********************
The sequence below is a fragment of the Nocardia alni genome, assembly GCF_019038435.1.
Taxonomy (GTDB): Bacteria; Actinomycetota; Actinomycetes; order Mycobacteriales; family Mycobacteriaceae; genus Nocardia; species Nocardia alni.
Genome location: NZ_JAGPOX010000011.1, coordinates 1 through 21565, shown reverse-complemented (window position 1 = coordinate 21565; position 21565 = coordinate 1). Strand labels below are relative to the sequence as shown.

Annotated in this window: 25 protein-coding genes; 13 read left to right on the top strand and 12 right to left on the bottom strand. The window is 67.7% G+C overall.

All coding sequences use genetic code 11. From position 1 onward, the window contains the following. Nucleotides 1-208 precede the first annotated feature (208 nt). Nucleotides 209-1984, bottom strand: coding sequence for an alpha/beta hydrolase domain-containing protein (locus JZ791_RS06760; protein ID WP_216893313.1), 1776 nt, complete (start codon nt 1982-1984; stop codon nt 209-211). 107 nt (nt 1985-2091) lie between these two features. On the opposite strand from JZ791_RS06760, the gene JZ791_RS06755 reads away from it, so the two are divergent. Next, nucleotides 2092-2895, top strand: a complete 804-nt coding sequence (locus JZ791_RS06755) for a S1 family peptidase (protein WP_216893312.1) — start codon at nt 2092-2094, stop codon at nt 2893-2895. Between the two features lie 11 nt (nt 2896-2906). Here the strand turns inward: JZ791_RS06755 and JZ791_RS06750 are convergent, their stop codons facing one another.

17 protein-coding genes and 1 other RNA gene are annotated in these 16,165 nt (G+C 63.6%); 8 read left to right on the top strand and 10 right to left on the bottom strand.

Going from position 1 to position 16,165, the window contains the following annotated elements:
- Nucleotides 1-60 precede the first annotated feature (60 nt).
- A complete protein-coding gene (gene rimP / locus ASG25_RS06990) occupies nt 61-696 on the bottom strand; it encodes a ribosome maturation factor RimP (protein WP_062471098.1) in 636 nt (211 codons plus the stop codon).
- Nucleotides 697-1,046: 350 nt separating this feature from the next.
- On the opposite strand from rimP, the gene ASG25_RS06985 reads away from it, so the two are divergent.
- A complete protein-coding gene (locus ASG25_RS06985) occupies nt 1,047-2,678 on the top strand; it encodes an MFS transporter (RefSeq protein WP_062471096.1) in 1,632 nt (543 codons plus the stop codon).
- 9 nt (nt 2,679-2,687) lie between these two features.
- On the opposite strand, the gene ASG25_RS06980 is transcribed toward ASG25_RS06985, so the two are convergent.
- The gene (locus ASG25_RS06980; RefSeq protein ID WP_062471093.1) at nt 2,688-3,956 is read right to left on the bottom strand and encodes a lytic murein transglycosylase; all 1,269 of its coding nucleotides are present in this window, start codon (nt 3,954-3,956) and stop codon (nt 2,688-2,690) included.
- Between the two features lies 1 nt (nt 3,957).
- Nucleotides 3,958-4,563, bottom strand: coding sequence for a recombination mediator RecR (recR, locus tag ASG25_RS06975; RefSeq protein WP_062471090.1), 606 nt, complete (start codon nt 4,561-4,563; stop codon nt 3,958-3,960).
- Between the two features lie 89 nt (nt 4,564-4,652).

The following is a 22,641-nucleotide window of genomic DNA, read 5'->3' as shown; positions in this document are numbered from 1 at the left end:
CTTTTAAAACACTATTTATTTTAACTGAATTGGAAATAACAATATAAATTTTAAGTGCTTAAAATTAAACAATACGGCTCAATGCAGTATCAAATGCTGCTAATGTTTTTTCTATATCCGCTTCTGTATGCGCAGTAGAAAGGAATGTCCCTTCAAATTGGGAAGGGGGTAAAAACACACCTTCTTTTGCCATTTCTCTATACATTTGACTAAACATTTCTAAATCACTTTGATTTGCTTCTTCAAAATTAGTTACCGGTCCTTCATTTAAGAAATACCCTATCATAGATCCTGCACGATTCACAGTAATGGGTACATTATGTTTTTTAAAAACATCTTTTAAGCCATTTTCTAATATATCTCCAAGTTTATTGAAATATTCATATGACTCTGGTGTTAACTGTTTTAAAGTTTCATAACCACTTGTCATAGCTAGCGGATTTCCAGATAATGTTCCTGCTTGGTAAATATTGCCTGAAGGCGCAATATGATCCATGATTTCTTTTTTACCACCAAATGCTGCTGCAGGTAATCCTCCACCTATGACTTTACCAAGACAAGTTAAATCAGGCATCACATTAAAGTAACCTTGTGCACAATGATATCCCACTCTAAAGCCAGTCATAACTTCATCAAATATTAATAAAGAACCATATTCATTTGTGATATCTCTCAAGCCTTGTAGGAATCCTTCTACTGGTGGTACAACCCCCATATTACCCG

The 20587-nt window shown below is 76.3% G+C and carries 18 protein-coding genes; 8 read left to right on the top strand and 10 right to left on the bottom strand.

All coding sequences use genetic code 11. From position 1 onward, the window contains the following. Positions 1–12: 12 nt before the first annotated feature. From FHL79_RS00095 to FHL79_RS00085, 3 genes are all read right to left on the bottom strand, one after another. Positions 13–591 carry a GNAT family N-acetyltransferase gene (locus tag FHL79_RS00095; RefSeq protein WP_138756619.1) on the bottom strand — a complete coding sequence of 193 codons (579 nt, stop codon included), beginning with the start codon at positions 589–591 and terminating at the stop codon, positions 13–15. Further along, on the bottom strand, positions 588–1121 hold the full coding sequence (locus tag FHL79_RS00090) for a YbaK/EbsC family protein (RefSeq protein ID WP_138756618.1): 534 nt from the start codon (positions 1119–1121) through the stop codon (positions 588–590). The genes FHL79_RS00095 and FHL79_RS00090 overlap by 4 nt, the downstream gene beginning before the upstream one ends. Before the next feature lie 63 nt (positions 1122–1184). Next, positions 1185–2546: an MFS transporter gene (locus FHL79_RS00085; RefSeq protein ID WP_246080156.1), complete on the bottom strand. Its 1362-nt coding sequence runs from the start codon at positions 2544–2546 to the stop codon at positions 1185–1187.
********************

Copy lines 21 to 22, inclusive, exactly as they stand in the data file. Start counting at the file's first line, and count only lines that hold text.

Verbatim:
The 20587-nt window shown below is 76.3% G+C and carries 18 protein-coding genes; 8 read left to right on the top strand and 10 right to left on the bottom strand.

All coding sequences use genetic code 11. From position 1 onward, the window contains the following. Positions 1–12: 12 nt before the first annotated feature. From FHL79_RS00095 to FHL79_RS00085, 3 genes are all read right to left on the bottom strand, one after another. Positions 13–591 carry a GNAT family N-acetyltransferase gene (locus tag FHL79_RS00095; RefSeq protein WP_138756619.1) on the bottom strand — a complete coding sequence of 193 codons (579 nt, stop codon included), beginning with the start codon at positions 589–591 and terminating at the stop codon, positions 13–15. Further along, on the bottom strand, positions 588–1121 hold the full coding sequence (locus tag FHL79_RS00090) for a YbaK/EbsC family protein (RefSeq protein ID WP_138756618.1): 534 nt from the start codon (positions 1119–1121) through the stop codon (positions 588–590). The genes FHL79_RS00095 and FHL79_RS00090 overlap by 4 nt, the downstream gene beginning before the upstream one ends. Before the next feature lie 63 nt (positions 1122–1184). Next, positions 1185–2546: an MFS transporter gene (locus FHL79_RS00085; RefSeq protein ID WP_246080156.1), complete on the bottom strand. Its 1362-nt coding sequence runs from the start codon at positions 2544–2546 to the stop codon at positions 1185–1187.